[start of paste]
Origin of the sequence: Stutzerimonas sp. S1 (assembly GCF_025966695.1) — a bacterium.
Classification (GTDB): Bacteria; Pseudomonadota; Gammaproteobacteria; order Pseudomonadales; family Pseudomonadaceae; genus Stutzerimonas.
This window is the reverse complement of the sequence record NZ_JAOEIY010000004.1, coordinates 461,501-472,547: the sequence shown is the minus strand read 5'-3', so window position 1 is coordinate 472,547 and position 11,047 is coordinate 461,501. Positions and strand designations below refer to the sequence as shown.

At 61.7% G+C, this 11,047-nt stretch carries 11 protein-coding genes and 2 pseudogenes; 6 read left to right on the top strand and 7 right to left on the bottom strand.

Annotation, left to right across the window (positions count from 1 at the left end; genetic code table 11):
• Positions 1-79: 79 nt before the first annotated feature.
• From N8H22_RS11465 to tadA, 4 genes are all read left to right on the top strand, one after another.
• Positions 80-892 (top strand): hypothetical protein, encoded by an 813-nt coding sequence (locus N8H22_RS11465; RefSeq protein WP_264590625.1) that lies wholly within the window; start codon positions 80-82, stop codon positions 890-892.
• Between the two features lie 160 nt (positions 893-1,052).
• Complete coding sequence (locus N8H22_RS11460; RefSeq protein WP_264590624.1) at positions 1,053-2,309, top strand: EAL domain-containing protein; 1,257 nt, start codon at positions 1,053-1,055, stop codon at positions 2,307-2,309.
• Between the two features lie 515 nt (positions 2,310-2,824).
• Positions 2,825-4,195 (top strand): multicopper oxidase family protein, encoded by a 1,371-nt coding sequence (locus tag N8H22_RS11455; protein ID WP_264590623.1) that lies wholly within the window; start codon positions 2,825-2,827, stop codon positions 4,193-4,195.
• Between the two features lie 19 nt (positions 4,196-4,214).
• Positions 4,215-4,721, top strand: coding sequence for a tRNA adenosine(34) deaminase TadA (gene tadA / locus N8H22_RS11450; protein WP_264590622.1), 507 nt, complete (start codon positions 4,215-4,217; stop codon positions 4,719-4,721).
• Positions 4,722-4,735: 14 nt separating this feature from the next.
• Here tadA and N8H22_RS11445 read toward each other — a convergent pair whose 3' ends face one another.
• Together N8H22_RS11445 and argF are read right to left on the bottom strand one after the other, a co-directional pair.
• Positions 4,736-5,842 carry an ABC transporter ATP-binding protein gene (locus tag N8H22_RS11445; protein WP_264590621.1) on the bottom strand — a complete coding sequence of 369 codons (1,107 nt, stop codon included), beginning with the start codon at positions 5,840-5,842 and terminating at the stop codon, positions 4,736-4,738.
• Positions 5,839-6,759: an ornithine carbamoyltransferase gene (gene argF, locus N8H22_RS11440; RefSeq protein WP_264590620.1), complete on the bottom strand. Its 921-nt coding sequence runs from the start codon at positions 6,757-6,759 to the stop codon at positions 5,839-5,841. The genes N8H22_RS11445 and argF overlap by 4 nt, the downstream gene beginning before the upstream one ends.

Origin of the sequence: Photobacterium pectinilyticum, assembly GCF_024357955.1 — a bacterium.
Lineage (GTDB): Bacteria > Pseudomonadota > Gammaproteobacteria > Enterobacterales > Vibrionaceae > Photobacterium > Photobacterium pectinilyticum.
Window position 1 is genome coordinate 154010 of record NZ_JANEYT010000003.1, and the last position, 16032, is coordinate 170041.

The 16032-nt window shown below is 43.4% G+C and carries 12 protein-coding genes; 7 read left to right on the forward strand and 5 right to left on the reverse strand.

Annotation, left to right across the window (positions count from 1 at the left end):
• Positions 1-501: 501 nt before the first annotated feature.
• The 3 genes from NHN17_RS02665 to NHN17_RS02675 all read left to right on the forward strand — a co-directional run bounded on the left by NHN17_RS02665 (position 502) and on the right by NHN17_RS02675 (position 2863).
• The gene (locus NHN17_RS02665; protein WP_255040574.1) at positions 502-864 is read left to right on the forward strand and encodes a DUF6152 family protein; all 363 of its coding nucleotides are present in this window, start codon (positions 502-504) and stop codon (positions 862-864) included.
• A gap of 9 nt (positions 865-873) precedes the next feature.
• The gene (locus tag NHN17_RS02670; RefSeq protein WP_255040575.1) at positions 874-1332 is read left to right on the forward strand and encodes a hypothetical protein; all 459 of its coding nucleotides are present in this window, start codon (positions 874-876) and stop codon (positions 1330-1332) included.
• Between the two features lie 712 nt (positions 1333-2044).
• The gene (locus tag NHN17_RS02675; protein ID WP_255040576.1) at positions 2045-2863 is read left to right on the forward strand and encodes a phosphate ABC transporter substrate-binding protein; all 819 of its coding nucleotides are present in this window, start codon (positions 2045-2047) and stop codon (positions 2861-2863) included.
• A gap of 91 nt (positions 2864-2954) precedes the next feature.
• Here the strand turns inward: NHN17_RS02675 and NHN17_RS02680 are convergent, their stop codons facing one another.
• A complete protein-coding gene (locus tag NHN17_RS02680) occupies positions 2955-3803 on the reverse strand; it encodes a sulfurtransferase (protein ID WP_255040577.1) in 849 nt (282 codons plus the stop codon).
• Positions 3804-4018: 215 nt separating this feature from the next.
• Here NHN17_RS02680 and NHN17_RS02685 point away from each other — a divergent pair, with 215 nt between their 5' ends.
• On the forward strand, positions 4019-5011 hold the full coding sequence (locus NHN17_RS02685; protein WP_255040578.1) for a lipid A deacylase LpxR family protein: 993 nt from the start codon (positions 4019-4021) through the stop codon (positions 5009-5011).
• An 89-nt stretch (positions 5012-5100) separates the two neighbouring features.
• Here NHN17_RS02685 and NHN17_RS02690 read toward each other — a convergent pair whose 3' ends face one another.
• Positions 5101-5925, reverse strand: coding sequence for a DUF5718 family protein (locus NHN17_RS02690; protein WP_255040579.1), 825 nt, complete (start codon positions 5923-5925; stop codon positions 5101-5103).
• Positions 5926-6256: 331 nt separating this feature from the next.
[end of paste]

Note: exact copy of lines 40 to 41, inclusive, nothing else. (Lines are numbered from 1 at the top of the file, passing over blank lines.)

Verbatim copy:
• Positions 5101-5925, reverse strand: coding sequence for a DUF5718 family protein (locus NHN17_RS02690; protein WP_255040579.1), 825 nt, complete (start codon positions 5923-5925; stop codon positions 5101-5103).
• Positions 5926-6256: 331 nt separating this feature from the next.